Current temperature in Boston - 62 °
Get access to a personalized news feed, our newsletter and exclusive discounts on everything from shows to local restaurants, All for free.
Already a member? Sign in.
The Bay State Banner
The Bay State Banner

Trending Articles

Majority of Wu’s cabinet chiefs are people of color

Comfort Kitchen restaurant opens in Dorchester

Brighton’s TRACK overtakes Roxbury’s Reggie for Boston’s Grand Prix


ACLU publishes Mass. criminal justice report

Karen Morales
ACLU publishes Mass. criminal justice report
The ACLU reports the most common admission convictions for people with criminal sentences were drug trafficking. Photo: Blueprint for Smart Justice Massachusetts

Although legislators passed major criminal law reform in the State House this spring, the American Civil Liberties Union continues to pursue even more changes in the system to reduce Massachusetts’ prison population by over 3,700 in eight years.

This week, the ACLU launched the Smart Justice 50-State Blueprints – a state-by-state analysis of what’s driving people to prison, how long do they stay incarcerated and how many people currently populate prisons. The blueprints outline strategies to reduce incarceration, racial disparities and recidivism for each state.

On the Web
To read the Mass. Blueprint for Smart Justice report, visit:

Here are some of the report’s major highlights for Massachusetts:

Prison population

The Massachusetts prison population nearly tripled in size between 1980 and 2015. As of January 2017, there were 9,496 people in Massachusetts prisons — a 16 percent decrease since 2010.

As with most states, the War on Drugs has played a key role in Massachusetts’ mass incarceration. In 2015, drug offenses accounted for one in four prison admissions for criminal offenses.

Black and Latino offenders

As of 2017, the imprisonment rate for black people in Massachusetts is seven times higher than the white imprisonment rate. While black people constitute only 7 percent of the state population, they make up 27 percent of the prison population.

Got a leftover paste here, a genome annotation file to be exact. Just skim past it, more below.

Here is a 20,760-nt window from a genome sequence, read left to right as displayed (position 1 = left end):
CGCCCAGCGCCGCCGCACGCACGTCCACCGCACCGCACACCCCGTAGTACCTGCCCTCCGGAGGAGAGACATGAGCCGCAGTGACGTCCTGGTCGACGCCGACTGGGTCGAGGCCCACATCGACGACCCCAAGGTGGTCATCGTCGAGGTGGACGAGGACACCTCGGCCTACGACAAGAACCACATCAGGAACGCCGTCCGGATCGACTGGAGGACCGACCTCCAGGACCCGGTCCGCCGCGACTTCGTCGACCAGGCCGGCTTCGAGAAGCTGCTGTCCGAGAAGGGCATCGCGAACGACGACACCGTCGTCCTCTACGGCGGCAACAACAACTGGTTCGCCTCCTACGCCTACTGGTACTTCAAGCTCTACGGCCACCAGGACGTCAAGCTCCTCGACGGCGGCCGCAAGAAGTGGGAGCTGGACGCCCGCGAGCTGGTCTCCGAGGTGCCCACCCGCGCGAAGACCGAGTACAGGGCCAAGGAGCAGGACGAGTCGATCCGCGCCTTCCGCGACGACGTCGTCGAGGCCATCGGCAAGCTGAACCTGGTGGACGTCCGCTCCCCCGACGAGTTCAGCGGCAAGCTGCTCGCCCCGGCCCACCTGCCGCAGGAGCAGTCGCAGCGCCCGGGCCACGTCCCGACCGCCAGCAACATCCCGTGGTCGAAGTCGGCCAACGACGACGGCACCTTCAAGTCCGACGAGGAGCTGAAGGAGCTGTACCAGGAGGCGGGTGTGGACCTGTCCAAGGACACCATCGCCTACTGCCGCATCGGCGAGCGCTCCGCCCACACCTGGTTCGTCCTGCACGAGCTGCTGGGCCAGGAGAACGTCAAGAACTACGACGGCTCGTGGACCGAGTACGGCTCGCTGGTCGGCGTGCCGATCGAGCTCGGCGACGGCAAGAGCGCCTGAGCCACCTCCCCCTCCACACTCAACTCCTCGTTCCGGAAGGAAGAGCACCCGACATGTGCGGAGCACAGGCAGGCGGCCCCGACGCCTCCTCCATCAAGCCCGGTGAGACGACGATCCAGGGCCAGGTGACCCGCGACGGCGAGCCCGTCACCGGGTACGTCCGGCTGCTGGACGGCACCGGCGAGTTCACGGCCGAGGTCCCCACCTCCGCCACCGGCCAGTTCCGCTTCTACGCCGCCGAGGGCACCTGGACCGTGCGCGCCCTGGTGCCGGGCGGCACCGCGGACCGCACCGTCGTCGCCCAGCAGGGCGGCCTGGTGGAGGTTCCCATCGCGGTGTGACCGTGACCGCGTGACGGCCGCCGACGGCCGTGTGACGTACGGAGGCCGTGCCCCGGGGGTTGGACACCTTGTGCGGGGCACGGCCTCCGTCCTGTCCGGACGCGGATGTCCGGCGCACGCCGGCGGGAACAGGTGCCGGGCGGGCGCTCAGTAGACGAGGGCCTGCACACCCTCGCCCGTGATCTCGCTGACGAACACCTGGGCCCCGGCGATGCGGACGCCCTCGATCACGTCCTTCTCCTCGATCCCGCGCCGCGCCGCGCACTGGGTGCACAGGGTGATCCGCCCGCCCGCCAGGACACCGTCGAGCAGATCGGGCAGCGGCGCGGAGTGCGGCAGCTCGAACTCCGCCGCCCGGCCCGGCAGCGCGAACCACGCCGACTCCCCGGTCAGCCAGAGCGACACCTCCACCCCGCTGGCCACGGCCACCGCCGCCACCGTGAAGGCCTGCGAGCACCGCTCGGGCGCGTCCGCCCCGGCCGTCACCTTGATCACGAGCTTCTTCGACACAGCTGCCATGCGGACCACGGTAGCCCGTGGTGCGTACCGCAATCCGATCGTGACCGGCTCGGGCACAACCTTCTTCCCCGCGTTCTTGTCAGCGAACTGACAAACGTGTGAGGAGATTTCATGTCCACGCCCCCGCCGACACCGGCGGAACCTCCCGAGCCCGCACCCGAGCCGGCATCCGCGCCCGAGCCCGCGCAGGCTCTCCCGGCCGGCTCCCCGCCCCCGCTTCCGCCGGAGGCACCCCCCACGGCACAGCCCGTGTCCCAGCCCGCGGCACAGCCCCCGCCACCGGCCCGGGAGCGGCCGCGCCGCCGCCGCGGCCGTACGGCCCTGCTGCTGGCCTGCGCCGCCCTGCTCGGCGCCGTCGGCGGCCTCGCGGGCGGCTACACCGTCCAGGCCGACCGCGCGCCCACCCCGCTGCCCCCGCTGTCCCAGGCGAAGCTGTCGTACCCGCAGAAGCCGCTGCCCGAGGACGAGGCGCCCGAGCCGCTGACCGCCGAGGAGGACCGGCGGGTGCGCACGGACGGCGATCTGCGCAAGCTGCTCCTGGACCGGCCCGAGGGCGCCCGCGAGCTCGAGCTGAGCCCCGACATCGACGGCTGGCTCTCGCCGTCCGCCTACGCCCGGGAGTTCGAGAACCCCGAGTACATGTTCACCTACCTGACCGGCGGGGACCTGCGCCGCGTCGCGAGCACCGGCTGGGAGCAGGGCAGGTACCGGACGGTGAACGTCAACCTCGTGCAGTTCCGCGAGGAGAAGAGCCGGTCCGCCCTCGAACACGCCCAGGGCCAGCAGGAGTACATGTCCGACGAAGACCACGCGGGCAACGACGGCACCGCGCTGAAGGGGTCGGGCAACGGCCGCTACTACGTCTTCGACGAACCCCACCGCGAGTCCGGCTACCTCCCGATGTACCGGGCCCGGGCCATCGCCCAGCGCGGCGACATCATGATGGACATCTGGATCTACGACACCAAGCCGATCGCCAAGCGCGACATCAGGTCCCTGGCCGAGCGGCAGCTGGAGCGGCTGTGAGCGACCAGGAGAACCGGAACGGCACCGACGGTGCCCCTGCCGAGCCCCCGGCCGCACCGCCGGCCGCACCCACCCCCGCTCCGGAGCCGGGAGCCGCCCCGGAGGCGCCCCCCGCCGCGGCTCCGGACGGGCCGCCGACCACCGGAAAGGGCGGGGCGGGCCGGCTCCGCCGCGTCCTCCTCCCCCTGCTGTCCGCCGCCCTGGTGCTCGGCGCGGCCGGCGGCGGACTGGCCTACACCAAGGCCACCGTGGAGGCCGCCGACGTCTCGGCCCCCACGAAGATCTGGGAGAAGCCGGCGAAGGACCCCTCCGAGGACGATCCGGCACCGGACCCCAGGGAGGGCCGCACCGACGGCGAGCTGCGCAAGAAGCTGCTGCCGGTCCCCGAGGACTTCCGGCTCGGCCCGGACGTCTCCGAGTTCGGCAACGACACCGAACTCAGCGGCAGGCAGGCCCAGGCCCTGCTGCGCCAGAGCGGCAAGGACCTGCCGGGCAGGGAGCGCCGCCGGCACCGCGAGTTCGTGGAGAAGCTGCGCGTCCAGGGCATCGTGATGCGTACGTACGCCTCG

In 2017, the Latino imprisonment rate in Massachusetts was more than four times that of white people in the state. Overall, Latinos constitute only 11 percent of the total state population, but they make up 25 percent of the prison population.

While the number of women imprisoned in Massachusetts declined by 19 percent between 2010 and 2017, 44 percent of women imprisoned in 2017 were serving time for a non-violent offense.

Mental health and substance abuse disorders 

Nearly 1 in 3 people imprisoned in Massachusetts had an open mental health case in 2017.

74 percent of imprisoned women had a mental health case in 2017.

15 percent of imprisoned women had a serious mental health disorder in 2017.

Proposed reforms 

  • Eliminating cash bail.
  • Reducing the rate at which prosecutors charge people for property and motor vehicle offenses.
  • Increasing the age of juvenile jurisdiction from 18 to 21.
  • Reforming mandatory minimum sentencing laws.
  • Promoting alternatives to incarceration like substance abuse treatment, mental health care, and other programs.
  • Enacting “presumptive parole,” which would require the parole board to justify denying a person’s release when he or she is eligible for parole.


The ACLU states that Massachusetts would have 3,372 fewer people in prison and save $833,139,279 if these reforms were implemented.

The criminal justice reform package signed by Gov. Charlie Baker in April contained some of the ACLU’s suggested reforms including eliminating mandatory minimum sentences for low-level drug offenders, (not including people trafficking opiates) removing cash bail in cases deemed not necessary and reducing the number of years before ex-prisoners can seal their criminal records from 10 years for felonies and five for misdemeanors to seven and three years.

Reform laws not passed in the spring that advocates had pushed for include raising the age of criminal liability from 18 to 19 and reinvesting funding toward job training and other programs for ex-offenders.

Already a member? Sign in.
The Bay State Banner